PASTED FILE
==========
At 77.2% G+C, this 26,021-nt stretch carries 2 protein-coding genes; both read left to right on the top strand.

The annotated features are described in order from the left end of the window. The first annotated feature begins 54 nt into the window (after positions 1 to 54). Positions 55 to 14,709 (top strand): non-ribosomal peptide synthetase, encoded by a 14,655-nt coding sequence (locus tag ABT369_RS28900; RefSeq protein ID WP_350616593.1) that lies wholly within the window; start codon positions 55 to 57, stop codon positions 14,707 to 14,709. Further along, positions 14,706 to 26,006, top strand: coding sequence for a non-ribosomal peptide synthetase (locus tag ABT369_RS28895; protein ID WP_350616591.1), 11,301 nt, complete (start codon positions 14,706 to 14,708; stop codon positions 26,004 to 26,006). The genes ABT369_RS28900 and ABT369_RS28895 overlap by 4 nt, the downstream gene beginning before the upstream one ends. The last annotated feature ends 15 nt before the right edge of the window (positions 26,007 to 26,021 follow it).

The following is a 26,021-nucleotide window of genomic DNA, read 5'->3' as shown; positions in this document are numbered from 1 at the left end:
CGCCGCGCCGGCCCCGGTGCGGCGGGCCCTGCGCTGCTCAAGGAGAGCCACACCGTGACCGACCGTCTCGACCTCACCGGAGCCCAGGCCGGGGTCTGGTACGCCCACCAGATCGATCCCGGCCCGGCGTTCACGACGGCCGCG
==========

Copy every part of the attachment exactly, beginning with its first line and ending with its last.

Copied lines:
At 77.2% G+C, this 26,021-nt stretch carries 2 protein-coding genes; both read left to right on the top strand.

The annotated features are described in order from the left end of the window. The first annotated feature begins 54 nt into the window (after positions 1 to 54). Positions 55 to 14,709 (top strand): non-ribosomal peptide synthetase, encoded by a 14,655-nt coding sequence (locus tag ABT369_RS28900; RefSeq protein ID WP_350616593.1) that lies wholly within the window; start codon positions 55 to 57, stop codon positions 14,707 to 14,709. Further along, positions 14,706 to 26,006, top strand: coding sequence for a non-ribosomal peptide synthetase (locus tag ABT369_RS28895; protein ID WP_350616591.1), 11,301 nt, complete (start codon positions 14,706 to 14,708; stop codon positions 26,004 to 26,006). The genes ABT369_RS28900 and ABT369_RS28895 overlap by 4 nt, the downstream gene beginning before the upstream one ends. The last annotated feature ends 15 nt before the right edge of the window (positions 26,007 to 26,021 follow it).

The following is a 26,021-nucleotide window of genomic DNA, read 5'->3' as shown; positions in this document are numbered from 1 at the left end:
CGCCGCGCCGGCCCCGGTGCGGCGGGCCCTGCGCTGCTCAAGGAGAGCCACACCGTGACCGACCGTCTCGACCTCACCGGAGCCCAGGCCGGGGTCTGGTACGCCCACCAGATCGATCCCGGCCCGGCGTTCACGACGGCCGCG